nachricht 3D images of cancer cells in the body: Medical physicists from Halle present new method
16.05.2018 | Martin-Luther-Universität Halle-Wittenberg

nachricht Better equipped in the fight against lung cancer
16.05.2018 | Friedrich-Alexander-Universität Erlangen-Nürnberg

All articles from Health and Medicine >>>

The most recent press releases about innovation >>>

Die letzten 5 Focus-News des innovations-reports im Überblick:

Im Focus: Self-illuminating pixels for a new display generation

There are videos on the internet that can make one marvel at technology. For example, a smartphone is casually bent around the arm or a thin-film display is rolled in all directions and with almost every diameter. From the user's point of view, this looks fantastic. From a professional point of view, however, the question arises: Is that already possible?

At Display Week 2018, scientists from the Fraunhofer Institute for Applied Polymer Research IAP will be demonstrating today’s technological possibilities and...

Im Focus: Explanation for puzzling quantum oscillations has been found

So-called quantum many-body scars allow quantum systems to stay out of equilibrium much longer, explaining experiment | Study published in Nature Physics

Recently, researchers from Harvard and MIT succeeded in trapping a record 53 atoms and individually controlling their quantum state, realizing what is called a...

Im Focus: Dozens of binaries from Milky Way's globular clusters could be detectable by LISA

Next-generation gravitational wave detector in space will complement LIGO on Earth

The historic first detection of gravitational waves from colliding black holes far outside our galaxy opened a new window to understanding the universe. A...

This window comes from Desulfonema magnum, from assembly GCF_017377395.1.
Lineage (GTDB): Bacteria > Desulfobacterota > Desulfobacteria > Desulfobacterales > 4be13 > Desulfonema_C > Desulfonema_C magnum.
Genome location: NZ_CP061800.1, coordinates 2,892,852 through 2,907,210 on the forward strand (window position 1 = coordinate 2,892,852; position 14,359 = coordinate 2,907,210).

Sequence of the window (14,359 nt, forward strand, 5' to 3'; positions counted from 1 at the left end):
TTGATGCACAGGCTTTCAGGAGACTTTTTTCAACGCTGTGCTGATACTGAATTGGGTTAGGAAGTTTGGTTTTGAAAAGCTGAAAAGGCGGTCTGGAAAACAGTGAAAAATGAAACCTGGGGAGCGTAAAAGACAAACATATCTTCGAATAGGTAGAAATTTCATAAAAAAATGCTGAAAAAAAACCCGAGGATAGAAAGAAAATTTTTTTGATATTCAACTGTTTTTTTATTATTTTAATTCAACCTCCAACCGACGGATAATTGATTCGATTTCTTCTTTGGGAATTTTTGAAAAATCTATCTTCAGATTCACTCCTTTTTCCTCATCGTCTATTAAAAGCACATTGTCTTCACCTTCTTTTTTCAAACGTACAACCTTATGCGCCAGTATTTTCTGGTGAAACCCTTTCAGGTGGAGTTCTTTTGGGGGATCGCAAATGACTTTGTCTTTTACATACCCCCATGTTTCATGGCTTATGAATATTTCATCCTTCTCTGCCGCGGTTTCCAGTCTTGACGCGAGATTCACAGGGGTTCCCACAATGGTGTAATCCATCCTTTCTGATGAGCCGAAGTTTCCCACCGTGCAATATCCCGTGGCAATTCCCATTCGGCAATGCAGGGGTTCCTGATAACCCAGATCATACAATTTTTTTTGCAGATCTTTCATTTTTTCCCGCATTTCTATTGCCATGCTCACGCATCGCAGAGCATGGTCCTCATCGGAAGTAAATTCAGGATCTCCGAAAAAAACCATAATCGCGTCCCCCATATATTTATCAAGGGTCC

Im Focus: Entangled atoms shine in unison

A team led by Austrian experimental physicist Rainer Blatt has succeeded in characterizing the quantum entanglement of two spatially separated atoms by observing their light emission. This fundamental demonstration could lead to the development of highly sensitive optical gradiometers for the precise measurement of the gravitational field or the earth's magnetic field.

The age of quantum technology has long been heralded. Decades of research into the quantum world have led to the development of methods that make it possible...

Im Focus: Computer-Designed Customized Regenerative Heart Valves

Cardiovascular tissue engineering aims to treat heart disease with prostheses that grow and regenerate. Now, researchers from the University of Zurich, the Technical University Eindhoven and the Charité Berlin have successfully implanted regenerative heart valves, designed with the aid of computer simulations, into sheep for the first time.

Producing living tissue or organs based on human cells is one of the main research fields in regenerative medicine. Tissue engineering, which involves growing...

All Focus news of the innovation-report >>>

Anzeige

Anzeige

VideoLinks
Industry & Economy
Event News

Save the date: Forum European Neuroscience – 07-11 July 2018 in Berlin, Germany

02.05.2018 | Event News

Invitation to the upcoming "Current Topics in Bioinformatics: Big Data in Genomics and Medicine"

13.04.2018 | Event News

Unique scope of UV LED technologies and applications presented in Berlin: ICULTA-2018

12.04.2018 | Event News

 
Latest News

Matabele ants: Travelling faster with detours

22.05.2018 | Life Sciences

Flow of cerebrospinal fluid regulates neural stem cell division

22.05.2018 | Life Sciences

Chemists at FAU successfully demonstrate imine hydrogenation with inexpensive main group metal

22.05.2018 | Life Sciences

VideoLinks
Science & Research
Overview of more VideoLinks >>>